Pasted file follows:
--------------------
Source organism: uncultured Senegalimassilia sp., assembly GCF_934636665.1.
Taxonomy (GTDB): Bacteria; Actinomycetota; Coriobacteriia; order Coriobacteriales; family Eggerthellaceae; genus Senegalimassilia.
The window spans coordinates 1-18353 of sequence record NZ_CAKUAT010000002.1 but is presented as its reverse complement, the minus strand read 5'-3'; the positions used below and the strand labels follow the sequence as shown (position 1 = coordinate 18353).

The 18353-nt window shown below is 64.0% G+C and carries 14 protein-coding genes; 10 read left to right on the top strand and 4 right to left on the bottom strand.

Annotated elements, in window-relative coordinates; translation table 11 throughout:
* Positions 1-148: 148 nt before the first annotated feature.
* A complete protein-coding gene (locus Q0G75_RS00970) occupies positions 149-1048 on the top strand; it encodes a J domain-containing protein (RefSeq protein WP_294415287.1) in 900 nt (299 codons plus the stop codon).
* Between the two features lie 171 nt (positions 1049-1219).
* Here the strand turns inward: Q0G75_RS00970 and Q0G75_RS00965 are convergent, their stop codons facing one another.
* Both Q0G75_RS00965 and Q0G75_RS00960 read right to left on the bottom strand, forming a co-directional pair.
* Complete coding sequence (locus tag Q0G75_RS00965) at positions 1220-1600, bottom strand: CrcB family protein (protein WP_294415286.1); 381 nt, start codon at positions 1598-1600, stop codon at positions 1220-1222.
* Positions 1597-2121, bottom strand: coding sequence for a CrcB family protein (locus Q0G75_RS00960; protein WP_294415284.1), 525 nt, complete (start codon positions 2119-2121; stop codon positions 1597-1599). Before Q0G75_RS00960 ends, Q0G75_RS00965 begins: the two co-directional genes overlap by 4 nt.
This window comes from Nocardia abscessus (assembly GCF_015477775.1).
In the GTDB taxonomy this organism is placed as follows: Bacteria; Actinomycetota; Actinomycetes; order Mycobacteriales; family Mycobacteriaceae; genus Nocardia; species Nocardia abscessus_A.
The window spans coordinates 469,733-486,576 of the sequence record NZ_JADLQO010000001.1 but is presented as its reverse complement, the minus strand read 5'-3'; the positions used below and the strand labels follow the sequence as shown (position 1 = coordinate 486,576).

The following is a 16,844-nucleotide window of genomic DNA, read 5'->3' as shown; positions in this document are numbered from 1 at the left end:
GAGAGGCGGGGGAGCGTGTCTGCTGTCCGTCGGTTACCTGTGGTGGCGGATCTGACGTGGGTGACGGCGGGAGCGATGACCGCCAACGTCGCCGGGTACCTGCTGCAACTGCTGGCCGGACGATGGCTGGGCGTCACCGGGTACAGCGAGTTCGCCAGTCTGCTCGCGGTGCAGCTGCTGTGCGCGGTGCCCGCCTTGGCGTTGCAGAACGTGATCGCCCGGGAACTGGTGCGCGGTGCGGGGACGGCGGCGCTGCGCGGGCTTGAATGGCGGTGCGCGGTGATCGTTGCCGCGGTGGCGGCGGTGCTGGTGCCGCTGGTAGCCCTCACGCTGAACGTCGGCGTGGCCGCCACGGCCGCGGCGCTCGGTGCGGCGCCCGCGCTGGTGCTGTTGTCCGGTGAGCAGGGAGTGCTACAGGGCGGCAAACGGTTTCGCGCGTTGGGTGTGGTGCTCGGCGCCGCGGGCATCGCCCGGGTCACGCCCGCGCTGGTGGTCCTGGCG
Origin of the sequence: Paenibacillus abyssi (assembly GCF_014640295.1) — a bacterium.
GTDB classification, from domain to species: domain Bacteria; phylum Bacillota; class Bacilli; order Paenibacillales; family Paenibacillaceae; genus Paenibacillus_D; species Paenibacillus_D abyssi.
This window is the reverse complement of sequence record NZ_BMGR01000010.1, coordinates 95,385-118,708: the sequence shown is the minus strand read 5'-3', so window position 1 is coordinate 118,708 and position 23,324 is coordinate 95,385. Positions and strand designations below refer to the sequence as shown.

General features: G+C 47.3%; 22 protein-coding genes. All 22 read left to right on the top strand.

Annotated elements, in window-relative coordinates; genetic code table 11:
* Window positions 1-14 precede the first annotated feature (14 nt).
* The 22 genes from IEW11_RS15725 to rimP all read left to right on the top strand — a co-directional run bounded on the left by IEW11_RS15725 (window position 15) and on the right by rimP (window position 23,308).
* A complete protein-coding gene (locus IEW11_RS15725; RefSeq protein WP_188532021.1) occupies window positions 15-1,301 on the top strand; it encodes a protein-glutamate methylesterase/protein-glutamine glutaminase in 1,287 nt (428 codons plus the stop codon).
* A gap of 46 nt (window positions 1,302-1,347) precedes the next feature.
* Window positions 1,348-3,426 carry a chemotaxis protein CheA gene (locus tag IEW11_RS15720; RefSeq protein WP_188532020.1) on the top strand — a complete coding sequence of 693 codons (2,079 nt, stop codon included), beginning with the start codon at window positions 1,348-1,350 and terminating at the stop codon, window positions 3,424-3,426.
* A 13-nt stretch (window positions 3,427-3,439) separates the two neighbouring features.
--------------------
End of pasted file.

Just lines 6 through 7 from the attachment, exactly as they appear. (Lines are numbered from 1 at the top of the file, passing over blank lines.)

* Positions 1-148: 148 nt before the first annotated feature.
* A complete protein-coding gene (locus Q0G75_RS00970) occupies positions 149-1048 on the top strand; it encodes a J domain-containing protein (RefSeq protein WP_294415287.1) in 900 nt (299 codons plus the stop codon).